Page last updated at 22:51 GMT, Wednesday, 18 June 2008 23:51 UK

Public 'lack crime figures faith'

Sir Ian Blair
Sir Ian Blair said crime levels in London have declined

Sir Ian Blair, the Metropolitan Police Commissioner, believes there is "almost no public faith" in crime figures.

At the second Colin Cramphorn memorial lecture, he said the way crimes were categorised had been changed "so frequently they are bewildering".

He said British authorities should adopt a more straightforward approach.

Sir Ian also said the media and politicians had weakened confidence, adding that there was more faith in simpler statistics in New York, US.

The Met chief said: "Few question the crime figures in New York. Residents largely accept that their city is safer than it was.

"And that is because New York has not fiddled about with how they collect crime statistics in the way the UK has."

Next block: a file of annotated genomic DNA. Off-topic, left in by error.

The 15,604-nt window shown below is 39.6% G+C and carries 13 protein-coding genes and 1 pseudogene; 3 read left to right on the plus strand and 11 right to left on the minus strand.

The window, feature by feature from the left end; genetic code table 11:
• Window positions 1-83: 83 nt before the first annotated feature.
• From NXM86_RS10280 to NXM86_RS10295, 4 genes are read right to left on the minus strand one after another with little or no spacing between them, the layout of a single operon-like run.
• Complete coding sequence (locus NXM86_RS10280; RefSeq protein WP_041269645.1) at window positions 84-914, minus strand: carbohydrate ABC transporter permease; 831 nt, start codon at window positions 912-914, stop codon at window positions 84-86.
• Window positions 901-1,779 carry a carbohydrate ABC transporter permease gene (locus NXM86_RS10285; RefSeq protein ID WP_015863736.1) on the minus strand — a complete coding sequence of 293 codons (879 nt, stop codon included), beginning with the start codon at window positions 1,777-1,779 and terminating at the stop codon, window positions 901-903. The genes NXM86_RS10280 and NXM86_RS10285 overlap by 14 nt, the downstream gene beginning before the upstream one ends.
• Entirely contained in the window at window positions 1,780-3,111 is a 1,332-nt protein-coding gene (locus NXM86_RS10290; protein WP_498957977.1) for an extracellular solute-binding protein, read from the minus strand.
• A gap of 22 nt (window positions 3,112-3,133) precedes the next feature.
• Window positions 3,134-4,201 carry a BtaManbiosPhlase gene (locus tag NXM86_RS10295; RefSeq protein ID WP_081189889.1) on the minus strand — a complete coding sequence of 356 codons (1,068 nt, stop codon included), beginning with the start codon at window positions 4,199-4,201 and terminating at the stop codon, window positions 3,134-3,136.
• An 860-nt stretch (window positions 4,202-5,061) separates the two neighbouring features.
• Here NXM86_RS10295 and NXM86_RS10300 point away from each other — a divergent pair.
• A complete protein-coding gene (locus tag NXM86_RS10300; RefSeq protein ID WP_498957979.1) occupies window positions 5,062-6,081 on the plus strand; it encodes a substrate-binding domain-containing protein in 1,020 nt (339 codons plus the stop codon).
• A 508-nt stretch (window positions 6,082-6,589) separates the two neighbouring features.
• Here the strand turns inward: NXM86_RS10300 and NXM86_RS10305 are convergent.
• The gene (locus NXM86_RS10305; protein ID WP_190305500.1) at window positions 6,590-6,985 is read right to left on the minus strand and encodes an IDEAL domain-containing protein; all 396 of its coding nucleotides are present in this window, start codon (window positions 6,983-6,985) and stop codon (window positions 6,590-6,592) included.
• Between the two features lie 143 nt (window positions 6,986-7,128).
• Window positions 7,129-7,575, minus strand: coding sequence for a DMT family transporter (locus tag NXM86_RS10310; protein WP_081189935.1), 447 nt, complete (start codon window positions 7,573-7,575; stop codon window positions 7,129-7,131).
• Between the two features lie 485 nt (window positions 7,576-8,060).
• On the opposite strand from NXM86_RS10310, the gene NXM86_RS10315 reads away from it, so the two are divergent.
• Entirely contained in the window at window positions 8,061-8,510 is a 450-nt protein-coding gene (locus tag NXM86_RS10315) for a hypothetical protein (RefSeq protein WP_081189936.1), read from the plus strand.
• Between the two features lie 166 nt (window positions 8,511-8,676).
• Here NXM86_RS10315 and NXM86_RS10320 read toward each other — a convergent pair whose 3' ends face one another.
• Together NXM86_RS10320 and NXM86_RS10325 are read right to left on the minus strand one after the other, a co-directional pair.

Crime decline

He argued that many people would be surprised at how many crimes were recorded. By way of example he said that until recently gun-enabled crime had included attacks with CS gas.

And he mocked a definition of knife crime provided for police which included an exhaustive list of weapons ranging from machetes, axes and crossbows to darts and needles.

Sir Ian, whose speech was delivered at the Policy Exchange, called for crime counting rules to be revised to make figures simpler and more credible.

The police commissioner also stressed that recent crime figures showed almost every category of crime was in decline in London.

Political accountability

Sir Ian also rejected calls by London Mayor Boris Johnson for the Home Office to examine whether the Met should keep national responsibilities such as counter-terrorism.

The mayor has said that if such responsibilities were hived off, Londoners would be able to have a commissioner who is directly politically accountable.

But Sir Ian said he feared that the creation of separate units could lead to unhelpful inter-force rivalries like those he said existed in the US.

"Losing Met primacy in this field would diminish UK counter-terrorism capability, as well as risking bringing in its wake the disadvantages I have described in some parts of the US," he said.


SEE ALSO
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